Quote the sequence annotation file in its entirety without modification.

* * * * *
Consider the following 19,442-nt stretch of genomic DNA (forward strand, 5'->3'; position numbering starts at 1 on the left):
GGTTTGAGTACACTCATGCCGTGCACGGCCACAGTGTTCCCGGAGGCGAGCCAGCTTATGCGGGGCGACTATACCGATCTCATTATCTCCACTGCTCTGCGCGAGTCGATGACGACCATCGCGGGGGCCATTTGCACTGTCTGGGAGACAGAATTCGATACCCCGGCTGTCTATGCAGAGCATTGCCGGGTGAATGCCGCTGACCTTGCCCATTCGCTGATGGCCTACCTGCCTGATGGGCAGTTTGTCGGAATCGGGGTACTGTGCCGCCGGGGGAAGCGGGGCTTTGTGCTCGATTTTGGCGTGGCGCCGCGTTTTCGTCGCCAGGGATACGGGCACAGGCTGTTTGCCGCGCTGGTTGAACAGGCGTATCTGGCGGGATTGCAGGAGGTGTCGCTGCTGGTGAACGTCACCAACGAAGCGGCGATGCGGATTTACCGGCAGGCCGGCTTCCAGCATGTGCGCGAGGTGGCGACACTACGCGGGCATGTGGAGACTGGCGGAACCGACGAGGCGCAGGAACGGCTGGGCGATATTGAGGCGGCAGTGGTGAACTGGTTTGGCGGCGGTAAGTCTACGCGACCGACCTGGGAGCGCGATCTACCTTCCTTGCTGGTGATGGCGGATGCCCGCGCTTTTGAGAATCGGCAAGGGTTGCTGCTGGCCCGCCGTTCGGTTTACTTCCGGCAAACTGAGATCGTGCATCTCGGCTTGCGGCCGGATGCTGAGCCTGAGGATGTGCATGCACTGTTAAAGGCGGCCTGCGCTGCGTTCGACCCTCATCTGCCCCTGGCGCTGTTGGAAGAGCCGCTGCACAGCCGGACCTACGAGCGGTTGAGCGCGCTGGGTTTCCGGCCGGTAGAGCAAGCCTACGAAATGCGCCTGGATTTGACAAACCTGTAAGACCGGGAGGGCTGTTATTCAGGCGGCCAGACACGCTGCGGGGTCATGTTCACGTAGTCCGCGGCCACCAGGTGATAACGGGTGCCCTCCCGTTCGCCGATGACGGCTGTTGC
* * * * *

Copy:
Consider the following 19,442-nt stretch of genomic DNA (forward strand, 5'->3'; position numbering starts at 1 on the left):
GGTTTGAGTACACTCATGCCGTGCACGGCCACAGTGTTCCCGGAGGCGAGCCAGCTTATGCGGGGCGACTATACCGATCTCATTATCTCCACTGCTCTGCGCGAGTCGATGACGACCATCGCGGGGGCCATTTGCACTGTCTGGGAGACAGAATTCGATACCCCGGCTGTCTATGCAGAGCATTGCCGGGTGAATGCCGCTGACCTTGCCCATTCGCTGATGGCCTACCTGCCTGATGGGCAGTTTGTCGGAATCGGGGTACTGTGCCGCCGGGGGAAGCGGGGCTTTGTGCTCGATTTTGGCGTGGCGCCGCGTTTTCGTCGCCAGGGATACGGGCACAGGCTGTTTGCCGCGCTGGTTGAACAGGCGTATCTGGCGGGATTGCAGGAGGTGTCGCTGCTGGTGAACGTCACCAACGAAGCGGCGATGCGGATTTACCGGCAGGCCGGCTTCCAGCATGTGCGCGAGGTGGCGACACTACGCGGGCATGTGGAGACTGGCGGAACCGACGAGGCGCAGGAACGGCTGGGCGATATTGAGGCGGCAGTGGTGAACTGGTTTGGCGGCGGTAAGTCTACGCGACCGACCTGGGAGCGCGATCTACCTTCCTTGCTGGTGATGGCGGATGCCCGCGCTTTTGAGAATCGGCAAGGGTTGCTGCTGGCCCGCCGTTCGGTTTACTTCCGGCAAACTGAGATCGTGCATCTCGGCTTGCGGCCGGATGCTGAGCCTGAGGATGTGCATGCACTGTTAAAGGCGGCCTGCGCTGCGTTCGACCCTCATCTGCCCCTGGCGCTGTTGGAAGAGCCGCTGCACAGCCGGACCTACGAGCGGTTGAGCGCGCTGGGTTTCCGGCCGGTAGAGCAAGCCTACGAAATGCGCCTGGATTTGACAAACCTGTAAGACCGGGAGGGCTGTTATTCAGGCGGCCAGACACGCTGCGGGGTCATGTTCACGTAGTCCGCGGCCACCAGGTGATAACGGGTGCCCTCCCGTTCGCCGATGACGGCTGTTGC